A Weblog Dedicated to the Discussion of the Christian Faith and 21st Century Life

A Weblog Dedicated to the Discussion of the Christian Faith and 21st Century Life
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I do not seek to understand that I may believe, but I believe in order to understand. For this also I believe, –that unless I believed, I should not understand.-- St. Anselm of Canterbury (1033-1109)

Monday, June 23, 2014

Reading Revelation as Wesleyans #5: A Challenge to the Church and a Critique of the World

Joel Green's fourth theme he gleans from the Book of Revelation in his Reading Scripture as Wesleyans is: "Revelation challenges the church just as it critiques the world-at-large." With the emphasis on empire criticism of late in New Testament studies, what can be neglected in interpreting the Book of Revelation is the fact that it was written first and foremost to the church "which so easily finds itself cozy in the world" (p. 163). Green writes,
Notice in the opening letters of chapters2-3 the presence of the Nicolaitans in Ephesus (2:6) and Pergamum (2:12), and of followers of Jezebel at Pergamum (2:20) and of Balaam at Thyatira (2:18). With those references, John identifies the twin problems of idolatry and immorality--inside the church. This is nothing less than the result of the church's willingness to lose itself through assimilation into the world defined and orchestrated by Rome (p. 163).


Too often Christians fail to employ the kind of ecclesial hermeneutic that understands that throughout most of the Scripture it is first and foremost the people of God that are being addressed. Too much focus on empire in Revelation has almost muted the fact that John is addressing churches pressured by the world into taking up the values of the world. The commands and admonishments of Scripture in the Old Testament are, by and large, directed toward the people of God Israel, and that the New Testament writers shift that focus to God's people the church, while not rejecting that they still apply to Israel. It is the people of God that is to embody the prophets' concern for justice and the Torah's concern for morality and purity. In the prophetic tradition of Israel, John is calling the churches of Revelation to do the same. Contrary to some modern expositions of Christian interpreters, seeking justice is not contrary to the law. There can be no justice apart from law. The prophets never call the people of God to forsake the law; indeed, they call them to return to the law which is the only way to keep the covenant.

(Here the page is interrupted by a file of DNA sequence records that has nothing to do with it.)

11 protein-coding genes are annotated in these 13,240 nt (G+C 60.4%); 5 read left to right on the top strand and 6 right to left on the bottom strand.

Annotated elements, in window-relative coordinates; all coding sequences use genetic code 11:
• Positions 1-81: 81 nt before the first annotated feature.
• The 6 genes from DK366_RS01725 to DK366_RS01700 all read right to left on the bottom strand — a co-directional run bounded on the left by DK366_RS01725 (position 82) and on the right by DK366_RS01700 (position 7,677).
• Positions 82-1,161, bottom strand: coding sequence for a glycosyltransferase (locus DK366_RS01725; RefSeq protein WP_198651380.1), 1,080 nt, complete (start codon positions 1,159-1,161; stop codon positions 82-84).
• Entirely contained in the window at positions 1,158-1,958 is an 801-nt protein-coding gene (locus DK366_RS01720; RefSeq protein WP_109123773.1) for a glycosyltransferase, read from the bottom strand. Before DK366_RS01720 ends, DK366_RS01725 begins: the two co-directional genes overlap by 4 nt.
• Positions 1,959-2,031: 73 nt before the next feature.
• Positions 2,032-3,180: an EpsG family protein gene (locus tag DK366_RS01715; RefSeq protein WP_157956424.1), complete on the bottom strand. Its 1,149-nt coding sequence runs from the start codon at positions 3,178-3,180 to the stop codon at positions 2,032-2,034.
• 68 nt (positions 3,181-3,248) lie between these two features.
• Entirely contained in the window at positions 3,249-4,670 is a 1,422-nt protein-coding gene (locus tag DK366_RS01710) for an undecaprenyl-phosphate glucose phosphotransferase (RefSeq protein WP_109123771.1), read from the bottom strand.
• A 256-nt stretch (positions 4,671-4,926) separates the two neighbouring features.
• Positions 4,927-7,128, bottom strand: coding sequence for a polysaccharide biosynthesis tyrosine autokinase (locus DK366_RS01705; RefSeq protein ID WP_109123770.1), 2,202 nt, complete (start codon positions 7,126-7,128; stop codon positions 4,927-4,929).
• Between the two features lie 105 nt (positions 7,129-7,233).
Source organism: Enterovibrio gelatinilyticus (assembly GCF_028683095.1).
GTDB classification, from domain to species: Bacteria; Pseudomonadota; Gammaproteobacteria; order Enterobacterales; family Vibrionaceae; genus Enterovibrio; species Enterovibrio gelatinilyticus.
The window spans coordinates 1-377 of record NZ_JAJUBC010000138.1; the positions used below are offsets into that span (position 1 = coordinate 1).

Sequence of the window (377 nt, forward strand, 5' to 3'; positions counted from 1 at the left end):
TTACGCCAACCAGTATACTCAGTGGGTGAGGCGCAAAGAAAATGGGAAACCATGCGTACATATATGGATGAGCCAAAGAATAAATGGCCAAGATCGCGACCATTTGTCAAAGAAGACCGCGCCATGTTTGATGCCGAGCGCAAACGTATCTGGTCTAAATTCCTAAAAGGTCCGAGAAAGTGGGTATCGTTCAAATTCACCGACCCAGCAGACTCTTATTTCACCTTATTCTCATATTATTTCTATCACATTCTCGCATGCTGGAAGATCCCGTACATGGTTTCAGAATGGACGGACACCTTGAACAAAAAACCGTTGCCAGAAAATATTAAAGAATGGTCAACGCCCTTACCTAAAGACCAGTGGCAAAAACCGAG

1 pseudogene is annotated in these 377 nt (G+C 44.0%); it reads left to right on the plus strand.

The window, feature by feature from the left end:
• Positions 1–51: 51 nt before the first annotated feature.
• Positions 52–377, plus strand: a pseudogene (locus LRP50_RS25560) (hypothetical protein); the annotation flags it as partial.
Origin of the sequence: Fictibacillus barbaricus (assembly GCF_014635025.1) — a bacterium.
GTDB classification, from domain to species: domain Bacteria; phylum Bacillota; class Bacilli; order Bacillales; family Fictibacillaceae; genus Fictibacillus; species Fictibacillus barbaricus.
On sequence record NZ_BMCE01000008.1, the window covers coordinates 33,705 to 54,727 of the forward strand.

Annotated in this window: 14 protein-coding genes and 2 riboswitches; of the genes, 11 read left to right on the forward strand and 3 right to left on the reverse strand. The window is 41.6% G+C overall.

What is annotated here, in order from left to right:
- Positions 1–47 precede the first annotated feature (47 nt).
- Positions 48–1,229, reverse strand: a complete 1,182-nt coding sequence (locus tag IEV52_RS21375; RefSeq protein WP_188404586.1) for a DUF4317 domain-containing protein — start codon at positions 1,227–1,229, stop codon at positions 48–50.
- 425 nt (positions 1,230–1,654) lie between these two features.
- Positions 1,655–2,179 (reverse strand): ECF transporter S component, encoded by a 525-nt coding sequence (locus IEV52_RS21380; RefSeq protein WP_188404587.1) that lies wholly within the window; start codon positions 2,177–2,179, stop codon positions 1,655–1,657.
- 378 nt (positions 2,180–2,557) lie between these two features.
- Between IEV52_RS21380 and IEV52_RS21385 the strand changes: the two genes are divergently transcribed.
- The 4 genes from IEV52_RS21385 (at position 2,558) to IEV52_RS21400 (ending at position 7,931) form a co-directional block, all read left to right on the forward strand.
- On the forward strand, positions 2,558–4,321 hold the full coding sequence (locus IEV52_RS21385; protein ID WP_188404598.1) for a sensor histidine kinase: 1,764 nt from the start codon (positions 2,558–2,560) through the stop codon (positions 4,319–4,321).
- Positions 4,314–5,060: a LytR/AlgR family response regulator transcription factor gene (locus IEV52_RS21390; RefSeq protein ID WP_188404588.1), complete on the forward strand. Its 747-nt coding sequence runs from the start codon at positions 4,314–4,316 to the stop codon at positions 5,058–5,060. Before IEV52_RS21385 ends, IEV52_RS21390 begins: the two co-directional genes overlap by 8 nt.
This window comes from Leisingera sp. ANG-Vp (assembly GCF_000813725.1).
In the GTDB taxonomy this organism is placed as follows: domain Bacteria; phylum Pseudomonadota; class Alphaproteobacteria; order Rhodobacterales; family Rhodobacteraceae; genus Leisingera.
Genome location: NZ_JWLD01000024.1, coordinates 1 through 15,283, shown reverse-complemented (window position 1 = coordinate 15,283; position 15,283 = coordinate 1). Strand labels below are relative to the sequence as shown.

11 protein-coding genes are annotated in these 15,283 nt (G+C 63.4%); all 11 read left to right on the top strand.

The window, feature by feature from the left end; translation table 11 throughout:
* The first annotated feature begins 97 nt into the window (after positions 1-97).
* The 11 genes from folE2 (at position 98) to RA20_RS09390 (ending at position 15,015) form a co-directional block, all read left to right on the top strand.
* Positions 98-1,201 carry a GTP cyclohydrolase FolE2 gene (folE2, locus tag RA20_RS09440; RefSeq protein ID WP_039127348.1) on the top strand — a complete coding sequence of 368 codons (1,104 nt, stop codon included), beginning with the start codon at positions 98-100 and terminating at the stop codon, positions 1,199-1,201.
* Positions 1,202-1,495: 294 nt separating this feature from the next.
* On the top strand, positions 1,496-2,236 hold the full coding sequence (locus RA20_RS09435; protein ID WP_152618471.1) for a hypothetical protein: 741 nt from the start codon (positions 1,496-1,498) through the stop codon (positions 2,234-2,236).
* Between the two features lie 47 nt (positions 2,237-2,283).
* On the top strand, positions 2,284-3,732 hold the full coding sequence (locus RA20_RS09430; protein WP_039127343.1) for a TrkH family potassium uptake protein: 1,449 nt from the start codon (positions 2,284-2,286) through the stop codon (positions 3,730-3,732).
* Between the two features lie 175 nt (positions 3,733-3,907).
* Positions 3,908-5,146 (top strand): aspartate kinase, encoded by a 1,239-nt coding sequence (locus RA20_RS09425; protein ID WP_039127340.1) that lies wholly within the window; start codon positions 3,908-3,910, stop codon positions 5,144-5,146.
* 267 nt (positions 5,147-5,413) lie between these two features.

And just so in the New Testament, law and grace are not to be interpreted as polar opposites. I am after all a Wesleyan and not a Lutheran. The law itself is a gracious gift from God and grace cannot be embodied without the law. When law excludes grace, law becomes an end in and of itself; when grace excludes law, there can be no order or accountability in the community of faith. Those who make law and grace mutually exclusive misunderstand the nature of both.

The only way that the churches of Revelation can avoid the temptation of submitting themselves to Rome's agenda of assimilation is to be faithful to the "faith that was once for all entrusted to the saints" (Jude 1:3).
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Previous Posts:

Reading Revelation as Wesleyans #1: Introduction

Reading Revelation as Wesleyans #2: Seeing and Responding to the World

Reading Revelation as Wesleyans #3: The Worship of God in All of Life

Reading Revelation as Wesleyans #4: The Need to Resist Competing Stories

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